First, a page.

Over 7 years, Viv McWaters worked with member of World Vision’s Regional Disaster Management Team (RDMT) in SE Asia to help prepare them for the unexpected. The RDMT was set up to provide surge capacity in the event of disasters, hence many of the members were unfamiliar with disaster response. Applied improvisation was used as a means of giving them an improvisational mindset that would help them cope with the chaos and uncertainty of disaster response.

When disaster strikes, many people want to help. Annual training, especially with simulations, detailed procedures and protocols, all contributed to humanitarian workers’ ability and capacity to respond. However, it became clear that many people were technically skilled, but unable to cope emotionally with the shift to making decisions on the run, not having the back up of a ‘standard operating procedure’ and having to deal with the chaos and uncertainty that a disaster presents.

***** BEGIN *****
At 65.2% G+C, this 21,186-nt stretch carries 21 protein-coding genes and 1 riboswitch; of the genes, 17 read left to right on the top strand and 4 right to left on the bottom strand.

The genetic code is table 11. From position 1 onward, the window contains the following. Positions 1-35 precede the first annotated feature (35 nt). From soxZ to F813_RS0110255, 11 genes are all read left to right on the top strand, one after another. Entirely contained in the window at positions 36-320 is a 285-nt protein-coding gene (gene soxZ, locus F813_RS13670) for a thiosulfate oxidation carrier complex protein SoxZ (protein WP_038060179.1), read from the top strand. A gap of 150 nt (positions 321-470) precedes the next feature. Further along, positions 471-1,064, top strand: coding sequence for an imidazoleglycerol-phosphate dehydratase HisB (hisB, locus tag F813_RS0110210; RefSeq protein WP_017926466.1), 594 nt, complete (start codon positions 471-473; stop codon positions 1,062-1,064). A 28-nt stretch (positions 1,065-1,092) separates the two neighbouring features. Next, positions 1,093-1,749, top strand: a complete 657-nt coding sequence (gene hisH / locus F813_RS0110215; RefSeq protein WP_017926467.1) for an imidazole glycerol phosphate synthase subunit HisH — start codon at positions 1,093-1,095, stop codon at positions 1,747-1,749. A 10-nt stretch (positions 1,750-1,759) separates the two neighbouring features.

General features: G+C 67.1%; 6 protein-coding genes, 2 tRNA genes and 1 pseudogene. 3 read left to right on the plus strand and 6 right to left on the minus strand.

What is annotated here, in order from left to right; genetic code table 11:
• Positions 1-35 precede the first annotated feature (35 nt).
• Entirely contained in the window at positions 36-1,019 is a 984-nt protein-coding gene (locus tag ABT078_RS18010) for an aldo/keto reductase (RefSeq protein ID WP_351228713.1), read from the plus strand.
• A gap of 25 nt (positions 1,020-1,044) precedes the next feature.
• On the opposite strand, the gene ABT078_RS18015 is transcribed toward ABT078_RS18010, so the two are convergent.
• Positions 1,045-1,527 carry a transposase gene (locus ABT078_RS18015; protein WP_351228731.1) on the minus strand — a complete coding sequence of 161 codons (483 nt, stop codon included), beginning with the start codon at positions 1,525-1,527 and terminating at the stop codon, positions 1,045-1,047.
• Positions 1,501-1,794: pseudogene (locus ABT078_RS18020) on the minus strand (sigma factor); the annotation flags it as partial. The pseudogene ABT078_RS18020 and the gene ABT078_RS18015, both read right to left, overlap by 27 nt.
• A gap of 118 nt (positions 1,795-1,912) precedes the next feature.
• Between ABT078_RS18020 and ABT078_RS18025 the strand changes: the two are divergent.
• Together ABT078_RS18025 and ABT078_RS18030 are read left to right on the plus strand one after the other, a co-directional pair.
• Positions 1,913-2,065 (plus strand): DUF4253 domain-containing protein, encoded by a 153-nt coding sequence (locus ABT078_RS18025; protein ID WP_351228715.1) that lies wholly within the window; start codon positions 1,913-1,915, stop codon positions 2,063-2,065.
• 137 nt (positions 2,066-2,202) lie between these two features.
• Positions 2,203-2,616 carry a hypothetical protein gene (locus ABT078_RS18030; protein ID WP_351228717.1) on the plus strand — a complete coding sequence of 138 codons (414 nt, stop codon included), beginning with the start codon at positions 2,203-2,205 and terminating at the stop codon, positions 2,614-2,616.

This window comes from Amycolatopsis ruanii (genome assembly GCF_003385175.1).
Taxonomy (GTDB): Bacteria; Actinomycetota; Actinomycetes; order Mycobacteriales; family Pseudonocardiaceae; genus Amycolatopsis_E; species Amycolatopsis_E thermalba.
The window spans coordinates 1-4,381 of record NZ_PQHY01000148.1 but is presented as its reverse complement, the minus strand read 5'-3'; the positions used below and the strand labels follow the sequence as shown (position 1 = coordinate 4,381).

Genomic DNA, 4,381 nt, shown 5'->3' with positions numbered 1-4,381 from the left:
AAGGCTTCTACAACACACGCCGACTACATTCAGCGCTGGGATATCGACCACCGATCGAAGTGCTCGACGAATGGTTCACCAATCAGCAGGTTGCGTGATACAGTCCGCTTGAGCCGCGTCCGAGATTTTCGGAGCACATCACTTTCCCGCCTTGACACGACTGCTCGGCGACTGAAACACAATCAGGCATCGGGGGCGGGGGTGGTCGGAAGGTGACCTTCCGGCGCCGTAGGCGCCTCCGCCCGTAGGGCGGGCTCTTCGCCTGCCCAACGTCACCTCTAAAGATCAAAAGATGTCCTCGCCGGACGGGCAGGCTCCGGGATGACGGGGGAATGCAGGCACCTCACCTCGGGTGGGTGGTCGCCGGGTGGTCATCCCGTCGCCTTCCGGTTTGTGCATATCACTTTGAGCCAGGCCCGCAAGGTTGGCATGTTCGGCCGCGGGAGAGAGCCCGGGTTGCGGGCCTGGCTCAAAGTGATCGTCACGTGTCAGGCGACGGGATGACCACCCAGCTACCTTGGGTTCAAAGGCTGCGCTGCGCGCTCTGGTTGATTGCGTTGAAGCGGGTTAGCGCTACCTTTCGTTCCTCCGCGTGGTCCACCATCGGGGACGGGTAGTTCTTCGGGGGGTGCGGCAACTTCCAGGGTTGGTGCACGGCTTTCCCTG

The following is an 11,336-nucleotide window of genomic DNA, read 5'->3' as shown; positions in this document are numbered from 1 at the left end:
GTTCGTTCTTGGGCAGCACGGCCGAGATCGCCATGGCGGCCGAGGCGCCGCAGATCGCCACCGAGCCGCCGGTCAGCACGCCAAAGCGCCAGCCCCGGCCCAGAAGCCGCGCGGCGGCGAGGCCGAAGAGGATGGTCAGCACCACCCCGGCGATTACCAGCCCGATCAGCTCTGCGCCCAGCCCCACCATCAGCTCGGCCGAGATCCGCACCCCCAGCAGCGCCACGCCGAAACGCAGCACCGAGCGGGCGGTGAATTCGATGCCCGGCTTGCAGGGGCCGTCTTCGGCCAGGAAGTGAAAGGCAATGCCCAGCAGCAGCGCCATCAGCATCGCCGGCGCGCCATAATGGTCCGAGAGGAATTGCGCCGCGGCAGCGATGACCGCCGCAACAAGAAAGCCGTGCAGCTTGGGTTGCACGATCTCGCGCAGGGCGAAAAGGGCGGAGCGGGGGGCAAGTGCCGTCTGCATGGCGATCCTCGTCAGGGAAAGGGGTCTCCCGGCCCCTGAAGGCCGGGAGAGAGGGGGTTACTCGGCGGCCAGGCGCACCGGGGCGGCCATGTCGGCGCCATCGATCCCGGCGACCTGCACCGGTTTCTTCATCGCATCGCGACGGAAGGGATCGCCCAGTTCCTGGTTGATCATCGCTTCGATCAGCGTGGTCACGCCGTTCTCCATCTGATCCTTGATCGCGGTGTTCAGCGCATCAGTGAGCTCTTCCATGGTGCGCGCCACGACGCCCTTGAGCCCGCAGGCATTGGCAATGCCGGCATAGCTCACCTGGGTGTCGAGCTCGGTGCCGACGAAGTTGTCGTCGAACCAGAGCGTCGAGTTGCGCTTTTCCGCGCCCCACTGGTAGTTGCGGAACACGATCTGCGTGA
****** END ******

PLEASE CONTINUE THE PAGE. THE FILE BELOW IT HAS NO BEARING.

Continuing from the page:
Applied improvisation was used to introduce the RDMT to the principles of improvising, and to build their capacity and confidence to be more spontaneous. Improvisation activities were used to help participants, many with little or no expose to improvisations and many with English as a second or third language, understand the improvisational mindset and to carry with them into uncertain situations, some key principles that would help them.

Subsequent interviews have revealed that some participants found the principles of Let Go and Use Everything to be particularly useful in the chaos of disaster response. On communicator, said that Let Go enabled him to ‘park’ his own emotional response to the devastation so that he could report what was happening. Another response manager said that the principle of Use Everything gave him ‘permission’ to do just that. He used whoever and whatever was at hand to get the job done.


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